The cold weather that swept across the Eastern Seaboard in early January is heating up the debate over the need for a more robust infrastructure to deliver natural gas to New England. 

The need was highlighted on Jan. 23, when the head of the New England power grid told the Senate Committee on Energy and Natural Resources, “limited fuel infrastructure will eventually cause severe reliability issues if fuel security is not addressed.”

New England has long grappled with natural-gas pipeline constraints, but opponents of new gas pipelines often have prevailed, leaving the region dependent on more-polluting oil during the coldest weather.

During January’s extreme weather, oil-fired generation provided 29% of the electricity supplied by ISO New England, the region’s grid operator, while natural-gas generation, which usually provides about 49% of generation, dropped as low as 17%. The ISO kept the lights on during the cold snap, despite the loss of the Pilgrim nuclear station in Plymouth, Mass. But Gordon van Welie, the ISO’s president and CEO, told the Senate committee the extended cold weather pushed oil-fired generators to their limits.

A recently completed ISO study modeled 23 scenarios and found inadequate fuel supplies would occur in almost every scenario in the winter of 2024-25. “New England could be headed for significant levels of emergency actions, particularly during major fuel or resource outages,” Van Welie told the committee.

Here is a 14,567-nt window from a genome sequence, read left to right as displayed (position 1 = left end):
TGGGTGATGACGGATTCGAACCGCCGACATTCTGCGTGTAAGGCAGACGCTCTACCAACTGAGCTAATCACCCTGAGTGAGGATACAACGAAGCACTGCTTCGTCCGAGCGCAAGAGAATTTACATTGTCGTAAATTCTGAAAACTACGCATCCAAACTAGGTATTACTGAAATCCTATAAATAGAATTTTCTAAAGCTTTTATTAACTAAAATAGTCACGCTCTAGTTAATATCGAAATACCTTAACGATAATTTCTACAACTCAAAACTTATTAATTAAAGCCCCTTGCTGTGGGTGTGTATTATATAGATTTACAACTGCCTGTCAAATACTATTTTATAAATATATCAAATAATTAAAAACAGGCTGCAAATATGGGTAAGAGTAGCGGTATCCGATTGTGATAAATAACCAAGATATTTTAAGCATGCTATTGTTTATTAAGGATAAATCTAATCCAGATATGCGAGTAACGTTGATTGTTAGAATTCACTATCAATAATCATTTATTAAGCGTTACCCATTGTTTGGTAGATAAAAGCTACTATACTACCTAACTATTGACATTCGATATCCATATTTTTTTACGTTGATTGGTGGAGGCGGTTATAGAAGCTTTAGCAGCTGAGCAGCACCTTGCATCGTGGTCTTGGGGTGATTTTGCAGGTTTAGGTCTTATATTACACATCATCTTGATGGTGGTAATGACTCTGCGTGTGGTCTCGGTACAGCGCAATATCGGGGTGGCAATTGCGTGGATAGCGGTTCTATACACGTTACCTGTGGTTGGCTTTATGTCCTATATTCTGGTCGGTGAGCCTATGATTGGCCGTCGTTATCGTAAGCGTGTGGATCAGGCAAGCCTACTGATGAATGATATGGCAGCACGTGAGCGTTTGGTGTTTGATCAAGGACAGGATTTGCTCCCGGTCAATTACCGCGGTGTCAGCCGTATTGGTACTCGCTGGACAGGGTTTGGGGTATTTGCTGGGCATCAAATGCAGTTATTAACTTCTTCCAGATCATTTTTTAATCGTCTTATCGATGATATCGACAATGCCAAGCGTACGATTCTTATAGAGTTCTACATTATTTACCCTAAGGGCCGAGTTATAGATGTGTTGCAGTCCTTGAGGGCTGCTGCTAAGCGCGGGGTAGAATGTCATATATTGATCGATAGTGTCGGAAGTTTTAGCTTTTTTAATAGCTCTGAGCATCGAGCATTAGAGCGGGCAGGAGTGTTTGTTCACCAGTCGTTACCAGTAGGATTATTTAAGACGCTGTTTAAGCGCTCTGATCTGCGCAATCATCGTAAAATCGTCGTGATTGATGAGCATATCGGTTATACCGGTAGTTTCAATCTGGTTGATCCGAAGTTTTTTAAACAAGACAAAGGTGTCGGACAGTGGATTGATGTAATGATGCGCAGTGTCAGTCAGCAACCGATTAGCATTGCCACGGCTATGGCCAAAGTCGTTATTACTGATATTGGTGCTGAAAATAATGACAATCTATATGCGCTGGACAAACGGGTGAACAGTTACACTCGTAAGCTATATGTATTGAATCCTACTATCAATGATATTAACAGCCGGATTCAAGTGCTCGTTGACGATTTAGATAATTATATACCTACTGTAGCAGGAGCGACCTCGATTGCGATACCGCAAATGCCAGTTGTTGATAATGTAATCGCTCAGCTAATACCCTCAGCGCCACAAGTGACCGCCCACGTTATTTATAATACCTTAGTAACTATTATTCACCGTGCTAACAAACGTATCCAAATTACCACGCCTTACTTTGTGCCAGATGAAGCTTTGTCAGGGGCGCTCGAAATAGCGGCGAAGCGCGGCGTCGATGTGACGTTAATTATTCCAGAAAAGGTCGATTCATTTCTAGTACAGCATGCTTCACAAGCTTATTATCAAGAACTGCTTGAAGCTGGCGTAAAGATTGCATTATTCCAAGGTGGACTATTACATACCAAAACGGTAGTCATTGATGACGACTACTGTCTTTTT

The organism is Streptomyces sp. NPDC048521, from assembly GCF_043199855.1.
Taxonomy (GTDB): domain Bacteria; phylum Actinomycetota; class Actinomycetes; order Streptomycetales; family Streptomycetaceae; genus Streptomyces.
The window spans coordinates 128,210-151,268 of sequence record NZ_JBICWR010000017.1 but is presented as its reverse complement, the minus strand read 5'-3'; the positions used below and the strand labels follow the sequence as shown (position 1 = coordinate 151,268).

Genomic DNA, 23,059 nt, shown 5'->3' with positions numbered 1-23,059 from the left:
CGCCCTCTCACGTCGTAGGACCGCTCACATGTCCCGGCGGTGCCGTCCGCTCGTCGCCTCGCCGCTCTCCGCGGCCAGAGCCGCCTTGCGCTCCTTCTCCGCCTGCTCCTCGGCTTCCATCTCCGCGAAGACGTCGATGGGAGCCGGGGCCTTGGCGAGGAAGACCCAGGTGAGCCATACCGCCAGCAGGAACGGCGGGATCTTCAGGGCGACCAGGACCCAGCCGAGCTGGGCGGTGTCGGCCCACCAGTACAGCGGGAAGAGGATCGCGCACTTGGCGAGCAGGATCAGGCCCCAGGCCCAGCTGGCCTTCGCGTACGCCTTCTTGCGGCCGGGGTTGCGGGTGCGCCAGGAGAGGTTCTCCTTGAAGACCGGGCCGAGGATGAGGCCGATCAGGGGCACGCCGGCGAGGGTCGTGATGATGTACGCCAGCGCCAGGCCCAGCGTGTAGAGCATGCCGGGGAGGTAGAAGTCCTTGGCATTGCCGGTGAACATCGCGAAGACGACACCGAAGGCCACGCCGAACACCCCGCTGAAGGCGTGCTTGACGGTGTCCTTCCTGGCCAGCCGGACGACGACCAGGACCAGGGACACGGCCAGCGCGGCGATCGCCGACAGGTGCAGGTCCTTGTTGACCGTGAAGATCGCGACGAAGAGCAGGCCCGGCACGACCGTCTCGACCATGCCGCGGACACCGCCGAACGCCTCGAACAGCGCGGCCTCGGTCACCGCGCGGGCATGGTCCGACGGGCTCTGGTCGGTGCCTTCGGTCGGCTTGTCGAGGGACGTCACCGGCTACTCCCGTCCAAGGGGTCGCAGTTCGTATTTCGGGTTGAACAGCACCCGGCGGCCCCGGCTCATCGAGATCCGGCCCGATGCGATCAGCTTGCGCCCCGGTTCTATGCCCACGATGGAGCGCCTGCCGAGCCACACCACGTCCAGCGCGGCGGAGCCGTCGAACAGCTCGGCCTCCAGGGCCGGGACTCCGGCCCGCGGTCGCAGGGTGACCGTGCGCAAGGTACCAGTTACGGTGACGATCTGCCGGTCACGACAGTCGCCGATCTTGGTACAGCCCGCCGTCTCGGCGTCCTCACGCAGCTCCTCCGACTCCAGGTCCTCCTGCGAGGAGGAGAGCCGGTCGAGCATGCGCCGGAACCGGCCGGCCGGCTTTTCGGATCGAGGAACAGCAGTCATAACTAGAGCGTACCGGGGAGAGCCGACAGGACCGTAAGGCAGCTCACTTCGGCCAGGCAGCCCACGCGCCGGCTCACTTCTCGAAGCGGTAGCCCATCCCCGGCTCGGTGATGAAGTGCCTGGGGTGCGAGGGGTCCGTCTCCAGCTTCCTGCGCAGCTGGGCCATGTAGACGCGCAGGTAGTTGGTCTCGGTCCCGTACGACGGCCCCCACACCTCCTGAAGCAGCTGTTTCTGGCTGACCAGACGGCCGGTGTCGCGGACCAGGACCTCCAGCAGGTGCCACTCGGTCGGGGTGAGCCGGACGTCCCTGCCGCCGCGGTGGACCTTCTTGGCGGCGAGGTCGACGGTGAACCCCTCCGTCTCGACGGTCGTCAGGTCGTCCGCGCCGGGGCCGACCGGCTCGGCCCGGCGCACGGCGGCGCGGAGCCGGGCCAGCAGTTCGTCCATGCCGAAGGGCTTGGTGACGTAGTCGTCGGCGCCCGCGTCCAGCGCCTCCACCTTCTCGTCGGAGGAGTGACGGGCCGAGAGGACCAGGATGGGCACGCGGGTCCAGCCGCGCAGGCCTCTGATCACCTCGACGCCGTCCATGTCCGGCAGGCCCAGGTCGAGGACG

In order to build natural-gas pipelines, developers want long-term contracts for the gas from generators. But generators, which sell into the markets, are reluctant to lock into long-term gas purchases or build new generation.

“To deal with a peak-demand problem, it doesn’t make sense to build a base load asset,” or a plant that operates around the clock, Dan Dolan, president of the New England Power Generators Association, notes.

Dolan says some people have been “poking around” at the idea of expanding liquefied natural gas capability in the region. Increasing LNG supplies, which likely would be shipped in, would avoid the pipeline constraints faced by gas supplies coming from western states.

Van Welie does not seem optimistic about the prospects of new natural-gas pipelines materializing “in the near future.” But the resiliency issue is not going away. In fact, it is on the Federal Energy Regulatory Commission’s docket. Van Welie told the Senate committee that the ISO’s approach to the problem is a resource mix with higher levels of LNG, electric imports and renewables.